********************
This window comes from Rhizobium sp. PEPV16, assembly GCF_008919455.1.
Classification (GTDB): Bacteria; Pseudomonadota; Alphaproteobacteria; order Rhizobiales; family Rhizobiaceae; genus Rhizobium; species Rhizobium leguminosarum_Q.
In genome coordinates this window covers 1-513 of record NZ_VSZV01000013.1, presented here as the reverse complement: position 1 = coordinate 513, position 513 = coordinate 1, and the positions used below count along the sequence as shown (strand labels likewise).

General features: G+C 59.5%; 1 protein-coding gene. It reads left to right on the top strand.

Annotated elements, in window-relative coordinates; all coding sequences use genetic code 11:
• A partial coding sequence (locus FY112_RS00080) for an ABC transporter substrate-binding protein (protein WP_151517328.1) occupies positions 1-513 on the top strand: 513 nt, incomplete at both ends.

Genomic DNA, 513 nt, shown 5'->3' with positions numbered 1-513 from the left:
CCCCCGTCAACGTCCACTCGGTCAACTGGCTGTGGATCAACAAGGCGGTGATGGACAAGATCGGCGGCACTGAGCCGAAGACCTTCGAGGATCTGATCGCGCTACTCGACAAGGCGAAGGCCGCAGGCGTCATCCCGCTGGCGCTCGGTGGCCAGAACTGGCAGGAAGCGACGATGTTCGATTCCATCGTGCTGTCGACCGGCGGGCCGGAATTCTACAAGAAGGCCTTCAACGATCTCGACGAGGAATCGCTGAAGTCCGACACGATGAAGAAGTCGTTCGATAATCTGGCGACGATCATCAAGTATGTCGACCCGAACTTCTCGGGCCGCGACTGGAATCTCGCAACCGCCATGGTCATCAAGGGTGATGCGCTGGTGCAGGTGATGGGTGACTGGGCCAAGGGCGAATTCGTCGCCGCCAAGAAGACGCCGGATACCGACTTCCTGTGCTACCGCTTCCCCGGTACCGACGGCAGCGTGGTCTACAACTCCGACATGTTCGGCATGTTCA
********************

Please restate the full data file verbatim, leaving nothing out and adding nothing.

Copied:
This window comes from Rhizobium sp. PEPV16, assembly GCF_008919455.1.
Classification (GTDB): Bacteria; Pseudomonadota; Alphaproteobacteria; order Rhizobiales; family Rhizobiaceae; genus Rhizobium; species Rhizobium leguminosarum_Q.
In genome coordinates this window covers 1-513 of record NZ_VSZV01000013.1, presented here as the reverse complement: position 1 = coordinate 513, position 513 = coordinate 1, and the positions used below count along the sequence as shown (strand labels likewise).

General features: G+C 59.5%; 1 protein-coding gene. It reads left to right on the top strand.

Annotated elements, in window-relative coordinates; all coding sequences use genetic code 11:
• A partial coding sequence (locus FY112_RS00080) for an ABC transporter substrate-binding protein (protein WP_151517328.1) occupies positions 1-513 on the top strand: 513 nt, incomplete at both ends.

Genomic DNA, 513 nt, shown 5'->3' with positions numbered 1-513 from the left:
CCCCCGTCAACGTCCACTCGGTCAACTGGCTGTGGATCAACAAGGCGGTGATGGACAAGATCGGCGGCACTGAGCCGAAGACCTTCGAGGATCTGATCGCGCTACTCGACAAGGCGAAGGCCGCAGGCGTCATCCCGCTGGCGCTCGGTGGCCAGAACTGGCAGGAAGCGACGATGTTCGATTCCATCGTGCTGTCGACCGGCGGGCCGGAATTCTACAAGAAGGCCTTCAACGATCTCGACGAGGAATCGCTGAAGTCCGACACGATGAAGAAGTCGTTCGATAATCTGGCGACGATCATCAAGTATGTCGACCCGAACTTCTCGGGCCGCGACTGGAATCTCGCAACCGCCATGGTCATCAAGGGTGATGCGCTGGTGCAGGTGATGGGTGACTGGGCCAAGGGCGAATTCGTCGCCGCCAAGAAGACGCCGGATACCGACTTCCTGTGCTACCGCTTCCCCGGTACCGACGGCAGCGTGGTCTACAACTCCGACATGTTCGGCATGTTCA